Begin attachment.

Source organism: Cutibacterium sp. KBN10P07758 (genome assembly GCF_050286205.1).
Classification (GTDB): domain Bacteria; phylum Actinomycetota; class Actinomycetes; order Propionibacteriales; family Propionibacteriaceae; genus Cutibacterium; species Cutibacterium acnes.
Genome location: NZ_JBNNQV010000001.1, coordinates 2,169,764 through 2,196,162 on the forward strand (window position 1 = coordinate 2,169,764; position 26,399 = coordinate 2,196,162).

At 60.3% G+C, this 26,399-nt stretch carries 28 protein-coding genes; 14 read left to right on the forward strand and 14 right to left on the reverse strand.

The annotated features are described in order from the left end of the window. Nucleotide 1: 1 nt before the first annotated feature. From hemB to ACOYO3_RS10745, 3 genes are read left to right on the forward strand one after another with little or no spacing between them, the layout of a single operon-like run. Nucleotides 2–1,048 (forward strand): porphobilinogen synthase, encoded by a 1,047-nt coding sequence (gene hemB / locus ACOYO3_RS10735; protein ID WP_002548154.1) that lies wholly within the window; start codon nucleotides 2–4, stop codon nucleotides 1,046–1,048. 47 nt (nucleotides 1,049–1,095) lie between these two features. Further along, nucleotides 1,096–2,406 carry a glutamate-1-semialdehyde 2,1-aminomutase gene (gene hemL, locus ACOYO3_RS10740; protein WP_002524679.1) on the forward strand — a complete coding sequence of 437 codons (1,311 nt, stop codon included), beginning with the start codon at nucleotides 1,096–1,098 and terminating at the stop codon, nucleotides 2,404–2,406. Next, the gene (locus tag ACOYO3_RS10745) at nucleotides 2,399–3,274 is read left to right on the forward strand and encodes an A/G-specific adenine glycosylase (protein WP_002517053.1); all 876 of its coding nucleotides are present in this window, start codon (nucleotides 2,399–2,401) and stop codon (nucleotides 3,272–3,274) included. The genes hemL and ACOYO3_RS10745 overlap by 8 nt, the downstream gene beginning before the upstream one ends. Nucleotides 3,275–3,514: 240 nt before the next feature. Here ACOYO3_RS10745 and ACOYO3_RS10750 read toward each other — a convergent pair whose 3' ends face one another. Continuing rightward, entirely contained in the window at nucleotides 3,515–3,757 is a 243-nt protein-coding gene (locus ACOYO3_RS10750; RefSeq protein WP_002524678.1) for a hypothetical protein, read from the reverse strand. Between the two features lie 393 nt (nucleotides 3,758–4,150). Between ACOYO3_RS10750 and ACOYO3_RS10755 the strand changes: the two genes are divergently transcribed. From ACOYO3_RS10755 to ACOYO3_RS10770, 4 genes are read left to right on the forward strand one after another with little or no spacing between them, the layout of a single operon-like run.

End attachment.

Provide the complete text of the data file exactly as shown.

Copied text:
Source organism: Cutibacterium sp. KBN10P07758 (genome assembly GCF_050286205.1).
Classification (GTDB): domain Bacteria; phylum Actinomycetota; class Actinomycetes; order Propionibacteriales; family Propionibacteriaceae; genus Cutibacterium; species Cutibacterium acnes.
Genome location: NZ_JBNNQV010000001.1, coordinates 2,169,764 through 2,196,162 on the forward strand (window position 1 = coordinate 2,169,764; position 26,399 = coordinate 2,196,162).

At 60.3% G+C, this 26,399-nt stretch carries 28 protein-coding genes; 14 read left to right on the forward strand and 14 right to left on the reverse strand.

The annotated features are described in order from the left end of the window. Nucleotide 1: 1 nt before the first annotated feature. From hemB to ACOYO3_RS10745, 3 genes are read left to right on the forward strand one after another with little or no spacing between them, the layout of a single operon-like run. Nucleotides 2–1,048 (forward strand): porphobilinogen synthase, encoded by a 1,047-nt coding sequence (gene hemB / locus ACOYO3_RS10735; protein ID WP_002548154.1) that lies wholly within the window; start codon nucleotides 2–4, stop codon nucleotides 1,046–1,048. 47 nt (nucleotides 1,049–1,095) lie between these two features. Further along, nucleotides 1,096–2,406 carry a glutamate-1-semialdehyde 2,1-aminomutase gene (gene hemL, locus ACOYO3_RS10740; protein WP_002524679.1) on the forward strand — a complete coding sequence of 437 codons (1,311 nt, stop codon included), beginning with the start codon at nucleotides 1,096–1,098 and terminating at the stop codon, nucleotides 2,404–2,406. Next, the gene (locus tag ACOYO3_RS10745) at nucleotides 2,399–3,274 is read left to right on the forward strand and encodes an A/G-specific adenine glycosylase (protein WP_002517053.1); all 876 of its coding nucleotides are present in this window, start codon (nucleotides 2,399–2,401) and stop codon (nucleotides 3,272–3,274) included. The genes hemL and ACOYO3_RS10745 overlap by 8 nt, the downstream gene beginning before the upstream one ends. Nucleotides 3,275–3,514: 240 nt before the next feature. Here ACOYO3_RS10745 and ACOYO3_RS10750 read toward each other — a convergent pair whose 3' ends face one another. Continuing rightward, entirely contained in the window at nucleotides 3,515–3,757 is a 243-nt protein-coding gene (locus ACOYO3_RS10750; RefSeq protein WP_002524678.1) for a hypothetical protein, read from the reverse strand. Between the two features lie 393 nt (nucleotides 3,758–4,150). Between ACOYO3_RS10750 and ACOYO3_RS10755 the strand changes: the two genes are divergently transcribed. From ACOYO3_RS10755 to ACOYO3_RS10770, 4 genes are read left to right on the forward strand one after another with little or no spacing between them, the layout of a single operon-like run.